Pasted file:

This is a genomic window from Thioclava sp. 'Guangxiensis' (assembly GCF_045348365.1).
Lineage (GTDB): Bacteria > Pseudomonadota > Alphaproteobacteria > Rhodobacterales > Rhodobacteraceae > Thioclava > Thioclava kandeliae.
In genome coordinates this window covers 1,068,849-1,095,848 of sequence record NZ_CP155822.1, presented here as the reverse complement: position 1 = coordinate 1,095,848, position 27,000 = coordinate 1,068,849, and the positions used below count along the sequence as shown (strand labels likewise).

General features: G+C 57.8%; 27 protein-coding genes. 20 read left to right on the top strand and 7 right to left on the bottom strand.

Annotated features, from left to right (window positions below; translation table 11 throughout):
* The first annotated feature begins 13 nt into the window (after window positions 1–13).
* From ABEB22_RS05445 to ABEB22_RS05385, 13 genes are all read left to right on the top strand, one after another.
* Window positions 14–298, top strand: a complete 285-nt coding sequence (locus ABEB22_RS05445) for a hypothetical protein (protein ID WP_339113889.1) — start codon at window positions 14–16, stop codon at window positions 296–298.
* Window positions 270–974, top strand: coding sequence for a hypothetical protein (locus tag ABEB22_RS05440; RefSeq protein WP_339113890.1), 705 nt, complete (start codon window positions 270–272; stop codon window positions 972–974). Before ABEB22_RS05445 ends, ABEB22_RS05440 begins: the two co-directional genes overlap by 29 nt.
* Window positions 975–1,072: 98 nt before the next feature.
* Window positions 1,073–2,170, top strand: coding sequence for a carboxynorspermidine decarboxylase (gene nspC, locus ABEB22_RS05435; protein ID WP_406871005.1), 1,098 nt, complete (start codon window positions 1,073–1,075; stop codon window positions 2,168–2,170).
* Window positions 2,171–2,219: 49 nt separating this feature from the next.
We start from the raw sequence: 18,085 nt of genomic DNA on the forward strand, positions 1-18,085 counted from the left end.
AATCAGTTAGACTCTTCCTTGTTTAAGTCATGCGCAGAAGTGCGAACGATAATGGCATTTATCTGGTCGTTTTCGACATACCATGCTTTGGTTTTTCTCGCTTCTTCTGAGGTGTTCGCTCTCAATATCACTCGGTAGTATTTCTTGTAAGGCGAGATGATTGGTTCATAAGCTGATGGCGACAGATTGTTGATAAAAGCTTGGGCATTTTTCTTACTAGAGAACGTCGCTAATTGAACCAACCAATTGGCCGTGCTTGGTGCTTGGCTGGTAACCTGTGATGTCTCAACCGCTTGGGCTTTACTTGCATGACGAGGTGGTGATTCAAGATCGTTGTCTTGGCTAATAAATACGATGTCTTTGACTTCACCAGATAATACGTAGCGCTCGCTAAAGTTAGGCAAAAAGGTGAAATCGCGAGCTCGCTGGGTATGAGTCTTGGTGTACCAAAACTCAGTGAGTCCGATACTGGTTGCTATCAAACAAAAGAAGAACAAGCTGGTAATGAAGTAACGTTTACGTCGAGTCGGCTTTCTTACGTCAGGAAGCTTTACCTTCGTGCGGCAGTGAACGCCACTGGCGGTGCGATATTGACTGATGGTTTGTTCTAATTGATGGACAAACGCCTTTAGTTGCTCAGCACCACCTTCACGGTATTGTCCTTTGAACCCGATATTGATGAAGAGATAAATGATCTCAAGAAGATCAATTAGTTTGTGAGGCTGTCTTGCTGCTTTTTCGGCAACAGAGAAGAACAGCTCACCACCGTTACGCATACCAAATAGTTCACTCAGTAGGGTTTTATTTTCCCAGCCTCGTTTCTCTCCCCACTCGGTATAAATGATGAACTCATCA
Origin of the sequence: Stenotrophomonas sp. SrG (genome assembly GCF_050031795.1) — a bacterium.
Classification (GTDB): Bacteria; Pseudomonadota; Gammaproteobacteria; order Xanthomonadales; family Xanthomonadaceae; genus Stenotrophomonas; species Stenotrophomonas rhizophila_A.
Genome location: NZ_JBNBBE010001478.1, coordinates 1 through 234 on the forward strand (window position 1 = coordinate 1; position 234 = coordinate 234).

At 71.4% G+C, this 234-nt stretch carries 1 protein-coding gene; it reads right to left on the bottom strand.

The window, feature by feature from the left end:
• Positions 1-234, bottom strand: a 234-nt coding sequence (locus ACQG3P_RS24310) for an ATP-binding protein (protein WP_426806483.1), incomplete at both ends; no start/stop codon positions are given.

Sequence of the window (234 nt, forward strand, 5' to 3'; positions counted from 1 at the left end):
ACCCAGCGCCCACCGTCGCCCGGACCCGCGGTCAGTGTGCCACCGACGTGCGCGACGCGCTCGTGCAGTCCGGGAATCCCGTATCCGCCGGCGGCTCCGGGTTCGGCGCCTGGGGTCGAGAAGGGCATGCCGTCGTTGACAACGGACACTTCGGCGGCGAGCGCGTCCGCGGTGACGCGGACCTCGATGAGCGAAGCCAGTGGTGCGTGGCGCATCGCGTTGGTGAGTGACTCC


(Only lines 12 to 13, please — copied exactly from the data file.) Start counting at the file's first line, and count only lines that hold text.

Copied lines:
* Window positions 2,171–2,219: 49 nt separating this feature from the next.
We start from the raw sequence: 18,085 nt of genomic DNA on the forward strand, positions 1-18,085 counted from the left end.